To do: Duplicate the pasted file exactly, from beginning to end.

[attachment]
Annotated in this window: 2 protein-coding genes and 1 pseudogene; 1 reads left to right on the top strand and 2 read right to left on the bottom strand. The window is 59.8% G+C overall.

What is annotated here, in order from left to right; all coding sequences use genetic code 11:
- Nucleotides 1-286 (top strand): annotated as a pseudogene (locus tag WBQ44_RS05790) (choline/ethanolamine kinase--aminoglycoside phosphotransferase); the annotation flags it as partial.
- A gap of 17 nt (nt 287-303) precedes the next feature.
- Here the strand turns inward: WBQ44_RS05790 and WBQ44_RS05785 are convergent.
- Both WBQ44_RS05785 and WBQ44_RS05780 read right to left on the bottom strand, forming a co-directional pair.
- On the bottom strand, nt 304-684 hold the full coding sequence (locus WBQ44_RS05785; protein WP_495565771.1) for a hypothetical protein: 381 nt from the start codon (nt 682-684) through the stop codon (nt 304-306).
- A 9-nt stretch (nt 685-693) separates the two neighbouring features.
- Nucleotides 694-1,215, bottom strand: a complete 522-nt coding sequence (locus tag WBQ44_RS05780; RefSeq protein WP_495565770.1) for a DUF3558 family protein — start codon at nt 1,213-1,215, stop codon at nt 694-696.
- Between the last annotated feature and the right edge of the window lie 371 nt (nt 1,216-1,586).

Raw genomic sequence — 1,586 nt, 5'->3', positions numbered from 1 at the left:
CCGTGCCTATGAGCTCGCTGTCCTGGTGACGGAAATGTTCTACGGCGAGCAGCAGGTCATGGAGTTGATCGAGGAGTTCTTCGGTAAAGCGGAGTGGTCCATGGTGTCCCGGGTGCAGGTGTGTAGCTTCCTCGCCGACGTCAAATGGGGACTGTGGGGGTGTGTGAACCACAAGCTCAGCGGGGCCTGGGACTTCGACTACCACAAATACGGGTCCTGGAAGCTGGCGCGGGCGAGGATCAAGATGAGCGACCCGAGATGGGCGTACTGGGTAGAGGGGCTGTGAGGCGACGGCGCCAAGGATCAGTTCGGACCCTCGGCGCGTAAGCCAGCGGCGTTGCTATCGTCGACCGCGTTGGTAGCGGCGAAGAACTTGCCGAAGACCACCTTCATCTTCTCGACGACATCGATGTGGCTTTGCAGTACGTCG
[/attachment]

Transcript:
Annotated in this window: 2 protein-coding genes and 1 pseudogene; 1 reads left to right on the top strand and 2 read right to left on the bottom strand. The window is 59.8% G+C overall.

What is annotated here, in order from left to right; all coding sequences use genetic code 11:
- Nucleotides 1-286 (top strand): annotated as a pseudogene (locus tag WBQ44_RS05790) (choline/ethanolamine kinase--aminoglycoside phosphotransferase); the annotation flags it as partial.
- A gap of 17 nt (nt 287-303) precedes the next feature.
- Here the strand turns inward: WBQ44_RS05790 and WBQ44_RS05785 are convergent.
- Both WBQ44_RS05785 and WBQ44_RS05780 read right to left on the bottom strand, forming a co-directional pair.
- On the bottom strand, nt 304-684 hold the full coding sequence (locus WBQ44_RS05785; protein WP_495565771.1) for a hypothetical protein: 381 nt from the start codon (nt 682-684) through the stop codon (nt 304-306).
- A 9-nt stretch (nt 685-693) separates the two neighbouring features.
- Nucleotides 694-1,215, bottom strand: a complete 522-nt coding sequence (locus tag WBQ44_RS05780; RefSeq protein WP_495565770.1) for a DUF3558 family protein — start codon at nt 1,213-1,215, stop codon at nt 694-696.
- Between the last annotated feature and the right edge of the window lie 371 nt (nt 1,216-1,586).

Raw genomic sequence — 1,586 nt, 5'->3', positions numbered from 1 at the left:
CCGTGCCTATGAGCTCGCTGTCCTGGTGACGGAAATGTTCTACGGCGAGCAGCAGGTCATGGAGTTGATCGAGGAGTTCTTCGGTAAAGCGGAGTGGTCCATGGTGTCCCGGGTGCAGGTGTGTAGCTTCCTCGCCGACGTCAAATGGGGACTGTGGGGGTGTGTGAACCACAAGCTCAGCGGGGCCTGGGACTTCGACTACCACAAATACGGGTCCTGGAAGCTGGCGCGGGCGAGGATCAAGATGAGCGACCCGAGATGGGCGTACTGGGTAGAGGGGCTGTGAGGCGACGGCGCCAAGGATCAGTTCGGACCCTCGGCGCGTAAGCCAGCGGCGTTGCTATCGTCGACCGCGTTGGTAGCGGCGAAGAACTTGCCGAAGACCACCTTCATCTTCTCGACGACATCGATGTGGCTTTGCAGTACGTCG